...or at least get sick. 3 Things to do today to prevent even that!
Biological events can be natural or intentional. The intentional kind is what you'll learn about in a weapons of mass destruction (WMD) training class and you read about in the papers. The naturally occurring kind...SARS or pandemic influenza, for example...are the kind that go on almost every year and we don't pay much attention to. One is intentional, one is natural. Both can be deadly, both have lessons to be learned. We've seen both types in the last ten years; SARS and West Nile Virus...naturally occurring, Anthrax, intentional. Again, both situations with lessons to teach. But did we learn anything?
Here we are in 2009 and many documents and memos are urging us to "get ready" for pandemic flu, H1N1 or otherwise. SARS hit the world back in 2003...what did we learn? It is way past time to be getting ready, we have to be ready. Its not as hard as you'd think and you don't need dozens of pages of plans, either.
Despite the intent, there are similarities between intentional and naturally occurring biological events that we can use to our preparedness advantage. Even the traditional WMD training can be translated to natural event readiness. Unfortunately, most of the WMD training has been a waste of time and preparedness dollars spent on big, shinny things and security cameras.
Traditional responders and the health care system is marginally better prepared today than it was on September 10, 2001. After Anthrax, after SARS.
Recently, the Centers for Disease Control and Prevention (CDC) has predicted that 40% of the United States population will become sick with 2009 H1N1 Swine Flu. That's 40% of the average population. Not to mention those in health care, emergency response, and those with risk factors. And considering the disease as it is today...not accounting for any antigenic drift. Keep in mind H5N1 or Avian Flu continues to lurk and there has been a strain of H3N2 found to be undergoing change.
By way of review, the H's and N's stand for proteins on the influenza type A virus. There are several types H's and N's that, in combination add up to tricky business for vaccine procedures. Influenza vaccine has to match the H and N combination. If not, the vaccine is not effective.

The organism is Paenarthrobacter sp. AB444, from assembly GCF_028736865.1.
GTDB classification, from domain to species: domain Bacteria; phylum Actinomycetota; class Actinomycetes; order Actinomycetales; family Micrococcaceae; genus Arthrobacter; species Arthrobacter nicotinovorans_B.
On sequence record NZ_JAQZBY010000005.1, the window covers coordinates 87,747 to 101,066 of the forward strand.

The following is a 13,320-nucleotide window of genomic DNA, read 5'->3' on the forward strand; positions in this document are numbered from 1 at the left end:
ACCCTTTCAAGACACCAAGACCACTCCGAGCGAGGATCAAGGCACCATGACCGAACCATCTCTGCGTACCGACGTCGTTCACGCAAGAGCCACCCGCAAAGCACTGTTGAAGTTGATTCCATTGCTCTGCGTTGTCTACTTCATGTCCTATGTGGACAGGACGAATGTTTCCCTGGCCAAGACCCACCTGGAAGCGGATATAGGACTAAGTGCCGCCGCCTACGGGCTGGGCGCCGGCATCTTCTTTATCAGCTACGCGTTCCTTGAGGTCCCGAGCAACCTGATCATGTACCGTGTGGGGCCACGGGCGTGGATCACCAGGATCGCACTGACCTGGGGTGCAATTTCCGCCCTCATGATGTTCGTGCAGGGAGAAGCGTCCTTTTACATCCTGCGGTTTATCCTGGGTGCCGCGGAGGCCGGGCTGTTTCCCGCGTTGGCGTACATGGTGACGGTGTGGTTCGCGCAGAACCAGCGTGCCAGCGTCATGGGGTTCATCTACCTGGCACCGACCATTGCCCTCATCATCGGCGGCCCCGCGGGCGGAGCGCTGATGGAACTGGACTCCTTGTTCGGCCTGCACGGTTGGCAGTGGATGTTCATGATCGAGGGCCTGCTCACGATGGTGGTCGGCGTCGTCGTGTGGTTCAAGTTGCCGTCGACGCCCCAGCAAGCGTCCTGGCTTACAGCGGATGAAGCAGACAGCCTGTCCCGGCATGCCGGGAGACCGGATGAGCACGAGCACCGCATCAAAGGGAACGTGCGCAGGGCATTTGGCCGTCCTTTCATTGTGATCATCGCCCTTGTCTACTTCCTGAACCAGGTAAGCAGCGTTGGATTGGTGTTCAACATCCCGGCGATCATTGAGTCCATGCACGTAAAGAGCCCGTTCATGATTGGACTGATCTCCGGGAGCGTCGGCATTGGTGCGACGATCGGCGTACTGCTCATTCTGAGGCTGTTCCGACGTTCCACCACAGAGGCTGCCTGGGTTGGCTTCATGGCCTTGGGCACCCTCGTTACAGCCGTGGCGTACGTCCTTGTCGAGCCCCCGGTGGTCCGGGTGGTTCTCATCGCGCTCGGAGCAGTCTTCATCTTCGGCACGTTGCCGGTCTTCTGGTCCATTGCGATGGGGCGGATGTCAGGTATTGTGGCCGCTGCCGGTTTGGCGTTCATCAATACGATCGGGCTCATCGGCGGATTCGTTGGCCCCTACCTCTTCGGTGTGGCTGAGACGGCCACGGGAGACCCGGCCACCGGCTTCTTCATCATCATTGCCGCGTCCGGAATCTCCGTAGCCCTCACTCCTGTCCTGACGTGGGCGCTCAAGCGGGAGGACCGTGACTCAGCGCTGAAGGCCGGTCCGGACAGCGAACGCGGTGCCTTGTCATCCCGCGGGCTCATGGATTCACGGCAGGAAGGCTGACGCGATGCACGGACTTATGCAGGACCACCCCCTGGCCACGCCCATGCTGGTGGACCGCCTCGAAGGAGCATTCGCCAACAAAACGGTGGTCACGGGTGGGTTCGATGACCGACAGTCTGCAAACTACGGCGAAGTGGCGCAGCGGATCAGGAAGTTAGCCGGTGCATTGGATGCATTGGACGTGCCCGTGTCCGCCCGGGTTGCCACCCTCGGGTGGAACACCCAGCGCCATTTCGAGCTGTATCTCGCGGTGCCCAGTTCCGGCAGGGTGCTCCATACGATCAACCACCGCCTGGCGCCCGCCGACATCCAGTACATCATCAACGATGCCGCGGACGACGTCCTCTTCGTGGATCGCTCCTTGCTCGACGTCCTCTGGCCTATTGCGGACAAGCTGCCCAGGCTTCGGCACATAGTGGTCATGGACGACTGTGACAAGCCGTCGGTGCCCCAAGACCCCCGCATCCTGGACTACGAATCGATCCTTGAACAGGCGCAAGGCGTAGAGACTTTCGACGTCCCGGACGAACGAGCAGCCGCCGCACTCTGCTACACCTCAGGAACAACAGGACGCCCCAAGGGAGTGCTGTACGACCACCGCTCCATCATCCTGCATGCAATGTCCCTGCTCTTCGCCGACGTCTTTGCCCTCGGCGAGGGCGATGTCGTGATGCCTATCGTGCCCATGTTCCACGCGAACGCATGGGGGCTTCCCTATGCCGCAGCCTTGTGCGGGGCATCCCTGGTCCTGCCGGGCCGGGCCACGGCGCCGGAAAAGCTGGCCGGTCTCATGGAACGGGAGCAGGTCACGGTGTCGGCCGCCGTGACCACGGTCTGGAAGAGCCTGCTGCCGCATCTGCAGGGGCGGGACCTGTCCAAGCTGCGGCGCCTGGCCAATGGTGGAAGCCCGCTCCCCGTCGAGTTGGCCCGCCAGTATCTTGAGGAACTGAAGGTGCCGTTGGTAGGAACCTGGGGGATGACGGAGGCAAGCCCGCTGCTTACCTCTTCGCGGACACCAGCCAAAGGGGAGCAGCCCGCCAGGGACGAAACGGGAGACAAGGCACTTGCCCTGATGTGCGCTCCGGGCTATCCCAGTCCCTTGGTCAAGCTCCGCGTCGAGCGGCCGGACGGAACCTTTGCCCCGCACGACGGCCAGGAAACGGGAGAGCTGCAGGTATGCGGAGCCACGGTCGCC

My top three things to do to Be Ready for a natural or intentional biological event:
- Train your people on infection control and personal protective equipment (PPE) more than once a year. This is the time to develop good habits for regular cleaning and disinfection of our vehicles. Also, several studies have pointed to practice with masks...getting proper fit and know how to put them on properly...as being more important than annual fit-testing. By the way, numerous sources have also indicated that the N95 mask may be no better standard surgical masks for protection against viruses.
- Promote the safety and health of responders and their families. That means getting appropriate vaccine or other medications available for your personnel and at-risk family. Identify those who can't get vaccinated or take medications and take steps to isolate them from infection. Numerous self-report surveys have concluded that one key to keeping your personnel coming to work in a biological event is provide for the safely of the family.
- Prepare a Can't Go Home Plan. Stock you stations and facilities with food, water, hygiene products and ready additional bunk areas to keep personnel in-house during extended operational periods.